As Day of the Dead and Halloween celebrations raged, detainees at the Northwest Detention Center in Tacoma launched their third hunger strike this year.
“We began another volunteer peaceful hunger strike starting October 31st,” explained detainee Cipriano Rios Saturday. “Utilizing radio, visits from relatives and other ways, more detainees have joined the strike. Just today 35 more people joined, making a total of close to 200 detainees in hunger strike.”
I’m sure at this point I’m not the only one wondering why detainees at the Northwest Detention Center keep going on hunger strike. I mean, if the first strike this year didn’t lead to better conditions, and the second strike didn’t lead to better conditions… what’s different now?
It may be that there’s a renewed sense of urgency surrounding the detention center’s future. If there is ever a time to oppose the existence of or conditions at the Northwest Detention Center, that time is now.
The elusive contract for the facility’s continued operation still hasn’t posted to FBO.gov, but October 27 a pre-solicitation notice trickled out of the General Service Administration contracting office in California. The actual contract should post to for solicitation on November 10.
The current contract, held the private for-profit prison corporation GEO Group, was supposed to expire on October 23 but was extended through February of next year when ICE failed to get the call for bids posted in time.
“Our contracting staff has been sapped by the response to unaccompanied minors,” explained ICE Public Affairs Officer Andrew Munoz, referencing the flood of undocumented Central American children arriving at the border this summer.
“The facility shall be Contractor-Owned, Contractor-Operated, available for occupancy not later than April 1, 2015,” explains Contract Specialist Jun Surla in the pre solicitation notice that was finally posed in late October.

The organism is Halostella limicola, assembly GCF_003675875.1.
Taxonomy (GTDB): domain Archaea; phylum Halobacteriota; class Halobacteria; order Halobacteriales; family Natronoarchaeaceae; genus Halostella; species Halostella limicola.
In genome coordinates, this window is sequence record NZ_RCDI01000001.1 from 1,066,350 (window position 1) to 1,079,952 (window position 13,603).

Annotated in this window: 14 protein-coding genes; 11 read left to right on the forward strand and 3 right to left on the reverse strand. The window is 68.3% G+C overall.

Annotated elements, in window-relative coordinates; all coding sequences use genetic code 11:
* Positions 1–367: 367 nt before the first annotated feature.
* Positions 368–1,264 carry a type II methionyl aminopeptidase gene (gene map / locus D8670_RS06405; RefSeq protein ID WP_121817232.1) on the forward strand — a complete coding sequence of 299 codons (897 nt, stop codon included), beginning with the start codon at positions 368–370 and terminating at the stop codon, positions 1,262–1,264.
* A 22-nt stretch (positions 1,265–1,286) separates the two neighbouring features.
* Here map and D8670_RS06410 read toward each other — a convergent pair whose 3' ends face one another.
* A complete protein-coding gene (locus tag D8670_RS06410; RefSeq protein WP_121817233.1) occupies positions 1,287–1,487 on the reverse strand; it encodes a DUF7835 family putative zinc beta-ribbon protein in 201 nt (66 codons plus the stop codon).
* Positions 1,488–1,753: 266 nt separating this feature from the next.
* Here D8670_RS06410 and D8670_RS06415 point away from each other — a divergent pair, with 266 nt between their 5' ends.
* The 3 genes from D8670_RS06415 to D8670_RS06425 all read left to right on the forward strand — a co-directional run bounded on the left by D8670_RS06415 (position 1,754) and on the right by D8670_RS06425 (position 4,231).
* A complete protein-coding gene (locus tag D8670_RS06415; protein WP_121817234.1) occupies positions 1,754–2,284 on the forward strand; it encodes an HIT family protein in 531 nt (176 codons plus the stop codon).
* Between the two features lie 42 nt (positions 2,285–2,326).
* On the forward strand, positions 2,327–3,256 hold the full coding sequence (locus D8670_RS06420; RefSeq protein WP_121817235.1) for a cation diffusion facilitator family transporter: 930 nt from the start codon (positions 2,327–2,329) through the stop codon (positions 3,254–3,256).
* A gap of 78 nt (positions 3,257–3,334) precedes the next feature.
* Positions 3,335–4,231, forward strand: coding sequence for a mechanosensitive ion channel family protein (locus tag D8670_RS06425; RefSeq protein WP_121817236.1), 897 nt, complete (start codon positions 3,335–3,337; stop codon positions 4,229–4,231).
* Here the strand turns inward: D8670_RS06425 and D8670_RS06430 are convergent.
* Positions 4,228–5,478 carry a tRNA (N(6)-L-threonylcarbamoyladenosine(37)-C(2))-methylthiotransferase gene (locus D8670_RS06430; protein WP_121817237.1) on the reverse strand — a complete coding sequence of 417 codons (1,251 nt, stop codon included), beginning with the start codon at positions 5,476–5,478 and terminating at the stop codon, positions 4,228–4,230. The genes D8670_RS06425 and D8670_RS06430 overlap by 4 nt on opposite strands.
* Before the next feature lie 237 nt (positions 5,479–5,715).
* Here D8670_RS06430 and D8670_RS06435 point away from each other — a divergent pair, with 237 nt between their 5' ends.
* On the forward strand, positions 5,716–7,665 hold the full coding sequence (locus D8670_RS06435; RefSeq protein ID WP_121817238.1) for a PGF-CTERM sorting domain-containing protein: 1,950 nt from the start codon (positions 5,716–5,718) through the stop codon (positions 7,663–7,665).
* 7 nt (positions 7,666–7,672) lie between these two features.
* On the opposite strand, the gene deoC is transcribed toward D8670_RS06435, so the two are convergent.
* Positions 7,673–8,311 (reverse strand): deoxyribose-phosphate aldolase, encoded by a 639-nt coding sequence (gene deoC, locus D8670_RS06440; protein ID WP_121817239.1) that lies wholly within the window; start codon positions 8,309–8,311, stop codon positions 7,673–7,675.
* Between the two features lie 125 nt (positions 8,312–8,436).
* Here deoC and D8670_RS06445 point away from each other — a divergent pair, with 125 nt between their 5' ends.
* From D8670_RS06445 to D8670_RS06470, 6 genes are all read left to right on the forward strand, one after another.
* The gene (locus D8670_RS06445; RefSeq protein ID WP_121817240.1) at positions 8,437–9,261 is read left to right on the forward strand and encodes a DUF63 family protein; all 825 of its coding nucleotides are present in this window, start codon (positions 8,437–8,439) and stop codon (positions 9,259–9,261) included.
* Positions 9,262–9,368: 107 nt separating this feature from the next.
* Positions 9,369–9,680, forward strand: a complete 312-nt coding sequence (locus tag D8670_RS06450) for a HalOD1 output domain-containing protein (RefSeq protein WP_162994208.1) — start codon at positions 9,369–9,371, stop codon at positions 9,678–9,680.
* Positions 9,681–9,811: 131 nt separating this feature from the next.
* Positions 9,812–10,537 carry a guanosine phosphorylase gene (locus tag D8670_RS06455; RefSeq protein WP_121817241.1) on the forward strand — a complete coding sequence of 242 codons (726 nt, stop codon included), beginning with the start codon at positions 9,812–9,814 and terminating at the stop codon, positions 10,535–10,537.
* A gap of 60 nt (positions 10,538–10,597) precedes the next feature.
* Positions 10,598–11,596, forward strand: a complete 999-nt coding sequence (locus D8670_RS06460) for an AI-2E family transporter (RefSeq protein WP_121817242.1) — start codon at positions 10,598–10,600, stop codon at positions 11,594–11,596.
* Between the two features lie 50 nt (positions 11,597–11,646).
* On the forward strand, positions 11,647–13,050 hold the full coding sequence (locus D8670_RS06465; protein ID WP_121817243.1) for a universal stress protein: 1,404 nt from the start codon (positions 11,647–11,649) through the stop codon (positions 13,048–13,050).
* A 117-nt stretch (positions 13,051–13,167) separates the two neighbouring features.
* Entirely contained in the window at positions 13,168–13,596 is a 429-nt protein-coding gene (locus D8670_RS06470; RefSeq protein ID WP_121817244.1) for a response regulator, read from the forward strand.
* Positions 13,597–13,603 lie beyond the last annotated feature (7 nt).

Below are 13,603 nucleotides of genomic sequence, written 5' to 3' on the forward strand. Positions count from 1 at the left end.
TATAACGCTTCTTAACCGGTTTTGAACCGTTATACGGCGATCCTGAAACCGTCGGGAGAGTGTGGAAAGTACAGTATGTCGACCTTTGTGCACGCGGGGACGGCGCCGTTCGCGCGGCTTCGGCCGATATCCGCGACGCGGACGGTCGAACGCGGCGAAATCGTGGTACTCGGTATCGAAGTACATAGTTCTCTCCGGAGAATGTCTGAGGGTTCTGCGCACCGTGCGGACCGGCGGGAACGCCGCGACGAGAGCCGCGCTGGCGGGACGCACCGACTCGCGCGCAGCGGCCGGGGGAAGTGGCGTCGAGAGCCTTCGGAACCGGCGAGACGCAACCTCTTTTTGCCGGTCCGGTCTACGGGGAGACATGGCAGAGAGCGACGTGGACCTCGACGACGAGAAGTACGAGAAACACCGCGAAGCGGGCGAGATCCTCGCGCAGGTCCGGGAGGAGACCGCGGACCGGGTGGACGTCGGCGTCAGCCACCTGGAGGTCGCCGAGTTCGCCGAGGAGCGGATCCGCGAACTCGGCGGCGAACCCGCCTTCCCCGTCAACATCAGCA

From a prison industry perspective the contract sounds peachy: a decade of guaranteed payments of well over $100 a day per bed for 1,575 beds to hold those suspected of immigration violations or awaiting deportation.
From a human rights perspective, it’s extremely worrisome that this is happening at a time when there seem to be so many problems with conditions at the facility.
Timeline: Northwest Detention Center
(Timeline by Lael Henterly for The Seattle Globalist)
Odds are that the GEO group, which has been running the facility since 2005, will be the only company bidding on the contract. After all, who else is going to be able to provide a 1575 bed facility within 30 miles of Sea-Tac Airport by next April.
If GEO’s contract renewal goes off without a hitch, as it seems it will, it raises the frustrating question of how bad conditions at the Northwest Detention Center have to get for the gravy train to be derailed.
The hunger strikes back in March caught the attention of U.S. Congressman Adam Smith, who introduced legislation that would have improved oversight at immigration detention facilities around the nation. But the bill didn’t go anywhere in the Republican-controlled Congress, and representatives of both ICE and GEO confirmed for an article that I wrote last summer that their relationship was strong. Despite all the bad press, as far as ICE is concerned, GEO is doing a bang-up job of fulfilling the requirements of their contract.
I’ve been covering the NWDC since March, but it feels like lot longer. I don’t know how the activists do it.
At events and protest actions, it’s pretty much always the same crowd of people — people with an amazing capacity for hope, many of them undocumented immigrants themselves, standing bravely in the blazing sun or frigid rain as near to their loved ones as they can get for the time being. This weekend supporters of detainees camped out the NWDC in tents to celebrate Día de los Muertos and as many as 90 people marched outside the facility.